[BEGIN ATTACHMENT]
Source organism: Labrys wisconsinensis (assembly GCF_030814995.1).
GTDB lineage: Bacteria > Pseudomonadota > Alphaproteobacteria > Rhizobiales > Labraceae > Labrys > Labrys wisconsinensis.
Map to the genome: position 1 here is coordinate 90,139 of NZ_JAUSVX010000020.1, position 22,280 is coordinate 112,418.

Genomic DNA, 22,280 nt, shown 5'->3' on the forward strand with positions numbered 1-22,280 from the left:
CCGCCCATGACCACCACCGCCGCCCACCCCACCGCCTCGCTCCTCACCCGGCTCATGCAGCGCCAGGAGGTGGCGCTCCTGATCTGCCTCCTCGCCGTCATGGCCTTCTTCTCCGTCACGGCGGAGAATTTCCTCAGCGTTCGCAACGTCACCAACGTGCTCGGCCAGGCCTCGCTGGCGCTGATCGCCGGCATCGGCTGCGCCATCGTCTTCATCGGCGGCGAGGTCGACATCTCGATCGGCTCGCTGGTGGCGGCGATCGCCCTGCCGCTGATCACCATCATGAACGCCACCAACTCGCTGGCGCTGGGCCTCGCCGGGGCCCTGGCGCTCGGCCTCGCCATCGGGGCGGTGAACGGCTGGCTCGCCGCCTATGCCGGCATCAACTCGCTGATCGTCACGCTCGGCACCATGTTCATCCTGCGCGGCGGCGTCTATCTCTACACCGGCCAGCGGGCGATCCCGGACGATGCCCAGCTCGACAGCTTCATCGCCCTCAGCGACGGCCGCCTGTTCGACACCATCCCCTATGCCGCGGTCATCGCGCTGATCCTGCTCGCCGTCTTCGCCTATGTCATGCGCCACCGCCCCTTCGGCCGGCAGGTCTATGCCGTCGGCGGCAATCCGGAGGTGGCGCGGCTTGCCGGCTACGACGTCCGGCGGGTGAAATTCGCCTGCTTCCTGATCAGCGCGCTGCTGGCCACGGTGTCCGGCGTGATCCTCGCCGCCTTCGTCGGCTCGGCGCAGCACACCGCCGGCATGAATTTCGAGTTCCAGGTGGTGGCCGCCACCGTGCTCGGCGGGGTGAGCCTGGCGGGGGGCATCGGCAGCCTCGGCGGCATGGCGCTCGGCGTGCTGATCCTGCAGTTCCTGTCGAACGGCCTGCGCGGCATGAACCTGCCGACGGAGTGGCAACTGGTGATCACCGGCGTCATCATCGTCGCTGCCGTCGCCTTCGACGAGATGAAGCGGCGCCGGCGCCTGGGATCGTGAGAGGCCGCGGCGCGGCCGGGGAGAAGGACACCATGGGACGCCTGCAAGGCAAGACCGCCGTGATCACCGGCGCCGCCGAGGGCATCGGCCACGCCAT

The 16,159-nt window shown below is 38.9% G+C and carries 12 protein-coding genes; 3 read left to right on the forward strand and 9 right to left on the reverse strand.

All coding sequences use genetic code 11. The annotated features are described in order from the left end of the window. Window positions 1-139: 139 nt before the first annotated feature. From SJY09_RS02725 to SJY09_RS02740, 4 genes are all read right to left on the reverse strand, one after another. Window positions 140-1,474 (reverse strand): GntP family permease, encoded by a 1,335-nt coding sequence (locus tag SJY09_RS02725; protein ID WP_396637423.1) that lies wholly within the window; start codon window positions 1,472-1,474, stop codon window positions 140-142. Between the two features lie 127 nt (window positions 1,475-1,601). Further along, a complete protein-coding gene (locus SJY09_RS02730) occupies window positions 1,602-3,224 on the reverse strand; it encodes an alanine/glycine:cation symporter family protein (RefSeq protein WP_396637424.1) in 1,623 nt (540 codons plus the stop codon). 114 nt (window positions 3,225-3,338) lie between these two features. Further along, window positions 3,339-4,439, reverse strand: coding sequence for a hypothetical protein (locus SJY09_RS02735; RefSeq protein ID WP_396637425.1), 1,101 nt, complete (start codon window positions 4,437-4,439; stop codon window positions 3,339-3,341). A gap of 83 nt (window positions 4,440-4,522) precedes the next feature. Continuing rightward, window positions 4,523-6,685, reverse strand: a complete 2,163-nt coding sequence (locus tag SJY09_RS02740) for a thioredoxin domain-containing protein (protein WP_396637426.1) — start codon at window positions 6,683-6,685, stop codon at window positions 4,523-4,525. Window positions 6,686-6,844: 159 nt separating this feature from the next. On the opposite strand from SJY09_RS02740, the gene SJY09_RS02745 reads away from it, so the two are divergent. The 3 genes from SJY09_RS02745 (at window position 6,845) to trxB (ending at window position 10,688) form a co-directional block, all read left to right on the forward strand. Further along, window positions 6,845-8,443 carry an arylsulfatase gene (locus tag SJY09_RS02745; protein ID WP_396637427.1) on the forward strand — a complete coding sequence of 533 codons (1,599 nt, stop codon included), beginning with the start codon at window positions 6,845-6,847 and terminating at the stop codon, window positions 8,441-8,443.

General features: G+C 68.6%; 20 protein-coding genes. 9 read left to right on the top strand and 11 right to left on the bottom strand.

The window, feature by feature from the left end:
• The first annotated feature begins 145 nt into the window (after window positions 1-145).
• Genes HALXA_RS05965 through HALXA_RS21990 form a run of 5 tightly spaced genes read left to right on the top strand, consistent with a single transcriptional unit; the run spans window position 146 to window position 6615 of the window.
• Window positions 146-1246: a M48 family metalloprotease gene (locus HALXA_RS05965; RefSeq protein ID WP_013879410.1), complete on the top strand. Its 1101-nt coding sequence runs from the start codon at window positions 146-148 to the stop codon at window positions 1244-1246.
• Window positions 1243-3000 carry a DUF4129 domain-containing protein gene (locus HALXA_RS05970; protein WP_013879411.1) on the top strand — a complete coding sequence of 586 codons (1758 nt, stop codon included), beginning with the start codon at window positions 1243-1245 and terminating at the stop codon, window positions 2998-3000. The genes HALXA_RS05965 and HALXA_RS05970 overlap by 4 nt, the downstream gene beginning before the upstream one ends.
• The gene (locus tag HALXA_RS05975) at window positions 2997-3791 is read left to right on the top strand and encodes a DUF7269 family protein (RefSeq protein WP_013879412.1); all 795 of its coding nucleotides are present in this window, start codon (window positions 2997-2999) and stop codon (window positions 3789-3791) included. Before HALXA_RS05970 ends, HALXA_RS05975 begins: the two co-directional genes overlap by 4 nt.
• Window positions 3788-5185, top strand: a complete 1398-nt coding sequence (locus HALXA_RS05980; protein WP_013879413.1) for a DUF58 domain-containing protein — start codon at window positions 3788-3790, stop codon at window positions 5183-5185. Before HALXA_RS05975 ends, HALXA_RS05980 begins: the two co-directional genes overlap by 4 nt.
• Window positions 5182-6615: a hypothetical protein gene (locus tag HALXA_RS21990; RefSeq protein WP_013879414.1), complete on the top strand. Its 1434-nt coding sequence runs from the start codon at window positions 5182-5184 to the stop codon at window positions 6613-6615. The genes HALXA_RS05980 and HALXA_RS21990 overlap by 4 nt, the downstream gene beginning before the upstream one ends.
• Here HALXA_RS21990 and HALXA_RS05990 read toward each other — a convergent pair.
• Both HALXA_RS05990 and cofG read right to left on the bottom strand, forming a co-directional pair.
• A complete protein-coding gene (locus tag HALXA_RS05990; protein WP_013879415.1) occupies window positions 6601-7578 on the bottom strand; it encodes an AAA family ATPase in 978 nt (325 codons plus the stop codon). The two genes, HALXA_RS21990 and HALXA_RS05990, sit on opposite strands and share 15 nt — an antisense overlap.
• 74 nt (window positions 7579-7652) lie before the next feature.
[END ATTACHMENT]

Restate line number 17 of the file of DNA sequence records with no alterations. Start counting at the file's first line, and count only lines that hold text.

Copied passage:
• Here HALXA_RS21990 and HALXA_RS05990 read toward each other — a convergent pair.